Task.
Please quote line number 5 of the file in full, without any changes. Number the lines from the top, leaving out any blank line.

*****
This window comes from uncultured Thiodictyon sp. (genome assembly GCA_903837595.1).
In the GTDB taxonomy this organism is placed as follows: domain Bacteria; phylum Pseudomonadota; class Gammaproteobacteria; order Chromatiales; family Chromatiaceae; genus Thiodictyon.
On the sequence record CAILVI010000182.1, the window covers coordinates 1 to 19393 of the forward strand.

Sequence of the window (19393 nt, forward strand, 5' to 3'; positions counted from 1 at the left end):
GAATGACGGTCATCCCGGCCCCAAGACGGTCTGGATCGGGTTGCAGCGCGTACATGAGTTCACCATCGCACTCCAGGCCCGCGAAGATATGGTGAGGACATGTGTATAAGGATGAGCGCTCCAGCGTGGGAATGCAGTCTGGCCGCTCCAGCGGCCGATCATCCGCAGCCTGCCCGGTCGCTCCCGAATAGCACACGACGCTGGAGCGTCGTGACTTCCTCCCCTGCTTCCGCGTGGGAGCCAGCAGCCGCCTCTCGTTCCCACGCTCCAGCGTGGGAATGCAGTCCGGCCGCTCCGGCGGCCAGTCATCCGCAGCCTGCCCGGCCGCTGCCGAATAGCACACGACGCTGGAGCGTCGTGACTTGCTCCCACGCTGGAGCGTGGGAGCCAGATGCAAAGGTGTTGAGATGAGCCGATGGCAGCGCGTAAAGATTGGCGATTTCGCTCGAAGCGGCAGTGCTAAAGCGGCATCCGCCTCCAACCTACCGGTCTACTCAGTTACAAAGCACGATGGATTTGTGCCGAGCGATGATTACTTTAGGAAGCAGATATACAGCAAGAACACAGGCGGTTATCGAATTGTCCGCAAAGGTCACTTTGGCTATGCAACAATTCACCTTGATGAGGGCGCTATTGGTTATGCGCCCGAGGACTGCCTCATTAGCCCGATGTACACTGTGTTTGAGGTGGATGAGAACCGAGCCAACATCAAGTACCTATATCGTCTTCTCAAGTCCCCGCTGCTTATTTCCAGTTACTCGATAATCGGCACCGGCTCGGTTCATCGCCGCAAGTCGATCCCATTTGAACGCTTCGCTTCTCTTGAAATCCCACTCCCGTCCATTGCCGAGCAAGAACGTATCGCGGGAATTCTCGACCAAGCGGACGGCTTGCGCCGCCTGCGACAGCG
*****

GAATGACGGTCATCCCGGCCCCAAGACGGTCTGGATCGGGTTGCAGCGCGTACATGAGTTCACCATCGCACTCCAGGCCCGCGAAGATATGGTGAGGACATGTGTATAAGGATGAGCGCTCCAGCGTGGGAATGCAGTCTGGCCGCTCCAGCGGCCGATCATCCGCAGCCTGCCCGGTCGCTCCCGAATAGCACACGACGCTGGAGCGTCGTGACTTCCTCCCCTGCTTCCGCGTGGGAGCCAGCAGCCGCCTCTCGTTCCCACGCTCCAGCGTGGGAATGCAGTCCGGCCGCTCCGGCGGCCAGTCATCCGCAGCCTGCCCGGCCGCTGCCGAATAGCACACGACGCTGGAGCGTCGTGACTTGCTCCCACGCTGGAGCGTGGGAGCCAGATGCAAAGGTGTTGAGATGAGCCGATGGCAGCGCGTAAAGATTGGCGATTTCGCTCGAAGCGGCAGTGCTAAAGCGGCATCCGCCTCCAACCTACCGGTCTACTCAGTTACAAAGCACGATGGATTTGTGCCGAGCGATGATTACTTTAGGAAGCAGATATACAGCAAGAACACAGGCGGTTATCGAATTGTCCGCAAAGGTCACTTTGGCTATGCAACAATTCACCTTGATGAGGGCGCTATTGGTTATGCGCCCGAGGACTGCCTCATTAGCCCGATGTACACTGTGTTTGAGGTGGATGAGAACCGAGCCAACATCAAGTACCTATATCGTCTTCTCAAGTCCCCGCTGCTTATTTCCAGTTACTCGATAATCGGCACCGGCTCGGTTCATCGCCGCAAGTCGATCCCATTTGAACGCTTCGCTTCTCTTGAAATCCCACTCCCGTCCATTGCCGAGCAAGAACGTATCGCGGGAATTCTCGACCAAGCGGACGGCTTGCGCCGCCTGCGACAGCG